Daily Briefing

Ten Things You Need to Know Today: 29 December 2021

The Week’s daily digest of the news agenda, published at 8am

1

‘Cost of living catastrophe’ imminent

UK households face a hit of £1,200 next year as rising tax and energy bills cause a “cost of living catastrophe” in the spring, the Resolution Foundation said. The thinktank said government measures, including the new social care levy on national insurance and the freezing of the personal income tax allowance, will combine with high inflation to make 2022 the “year of the squeeze”. Labour has criticised Boris Johnson for failing to step in.

2

PM told to cut isolation again

The government is under pressure to reduce the Covid self-isolation period to five days in order to stave off an NHS staffing crisis. Health bosses warned that staff absences caused by the requirement to isolate for seven days after a positive test risked causing a bigger problem than the number of Covid patients being admitted to hospitals. Last week, the government reduced the isolation period from 10 to seven days.

3

Cop took selfies at murder scene

A police officer took selfies at a murder scene and sent “appalling” racist, homophobic and offensive images via WhatsApp, revealed The Guardian. PC Ryan Connolly from the Merseyside force also took photos on his mobile phone of people in mental health crisis who had been sectioned under police powers. A tribunal found Connolly guilty of gross misconduct. He had resigned before the hearing.

4

Covid cases hit record high

Covid infections in England have reached another record high, with a further 117,093 cases reported on Tuesday. Although 9,546 people are in hospital with Covid this is well below the peak of 34,000 in January. Professor Sir John Bell, regius professor of medicine at Oxford University, said yesterday that the mass fatalities and packed intensive care units marking the pandemic’s first year are unlikely to be repeated in the UK.

5

Arrests at Hong Kong news website

Police in Hong Kong have arrested six people from the independent news website Stand News for “conspiracy to publish seditious publications”. More than 200 police officers were also sent to raid the publication’s office, with a spokesman saying the officers were authorised to “search and seize relevant journalistic materials”. The pop star turned democracy icon Denise Ho, who was a former board member of Stand News, was among those arrested.

6

Expert warning on illegal schools

Hundreds of unregistered and illegal schools known to inspectors are only the “tip of the iceberg”, according to the deputy director of unregistered and independent schools at Ofsted. Despite pledges from the government to tackle unregistered schools, many of which are religious, more are being discovered each year. Unregistered schools can avoid inspections, which campaigners say makes them a haven for physical and sexual abuse.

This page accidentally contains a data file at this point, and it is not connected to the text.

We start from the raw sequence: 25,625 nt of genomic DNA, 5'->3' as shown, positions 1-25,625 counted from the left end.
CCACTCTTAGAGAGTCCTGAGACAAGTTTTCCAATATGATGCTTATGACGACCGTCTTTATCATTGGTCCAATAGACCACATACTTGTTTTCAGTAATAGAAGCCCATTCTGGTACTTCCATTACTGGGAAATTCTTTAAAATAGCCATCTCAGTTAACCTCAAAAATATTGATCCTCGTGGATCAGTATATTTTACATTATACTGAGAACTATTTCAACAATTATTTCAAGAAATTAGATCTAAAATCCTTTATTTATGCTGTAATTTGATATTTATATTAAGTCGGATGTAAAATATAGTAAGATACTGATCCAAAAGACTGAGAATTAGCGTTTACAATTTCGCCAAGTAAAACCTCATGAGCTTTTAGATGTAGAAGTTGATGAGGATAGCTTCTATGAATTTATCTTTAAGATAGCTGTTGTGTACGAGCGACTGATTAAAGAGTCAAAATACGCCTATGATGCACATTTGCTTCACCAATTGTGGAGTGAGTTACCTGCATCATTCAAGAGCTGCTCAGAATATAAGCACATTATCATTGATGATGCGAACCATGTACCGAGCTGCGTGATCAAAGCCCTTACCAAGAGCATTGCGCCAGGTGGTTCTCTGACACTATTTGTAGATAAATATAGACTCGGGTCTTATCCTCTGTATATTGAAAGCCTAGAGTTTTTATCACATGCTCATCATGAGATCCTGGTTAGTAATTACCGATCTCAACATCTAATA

7

‘Menopause champion’ needed for workplaces

An expert has suggested that every workplace should have a “menopause champion” to support female employees as they juggle work commitments and the physical challenge of the menopause. Around one in four women with serious symptoms cut short their careers because of the menopause, which typically occurs between the ages of 45 and 55. Dr Heather Currie, the founder of Menopause Matters magazine, said it was in employers’ interest to do more to help.

8

Pandemic warning of 1997 uncovered

Health chiefs warned a pandemic was “imminent” in 1997 in the form of a flu pandemic from the far east, reported The Guardian. Newly declassified documents revealed that the health officials drew up a contingency plan that included a mass vaccination programme and closing borders. The declassified documents were made available to the public by the Public Record Office of Northern Ireland and can be viewed at the National Archives.

9

Alaska reaches ‘absurd’ temperatures

Alaska has set a record high December temperature of 19.4C. An unusual winter warm spell has sent daytime temperatures soaring at a time of year normally associated with extreme cold and snow. Rick Thoman of the Alaska Center for Climate Assessment and Policy told The Guardian the temperatures were “absurd.” Describing the development as a sign of climate change, Thoman added: “This is exactly what we expect in a warming world.”

10

Adele and Abba push vinyl sales

Adele, Abba and Ed Sheeran helped boost vinyl sales in the UK this year. Almost a quarter of the albums bought this year (23%) were on vinyl, noted the BBC, with Abba’s Voyage the biggest-seller. Sales of CDs continued to fall - just 14m discs were bought - the lowest figure since 1984. But cassette sales, which represent a tiny fraction of the music market, increased for a ninth consecutive year.

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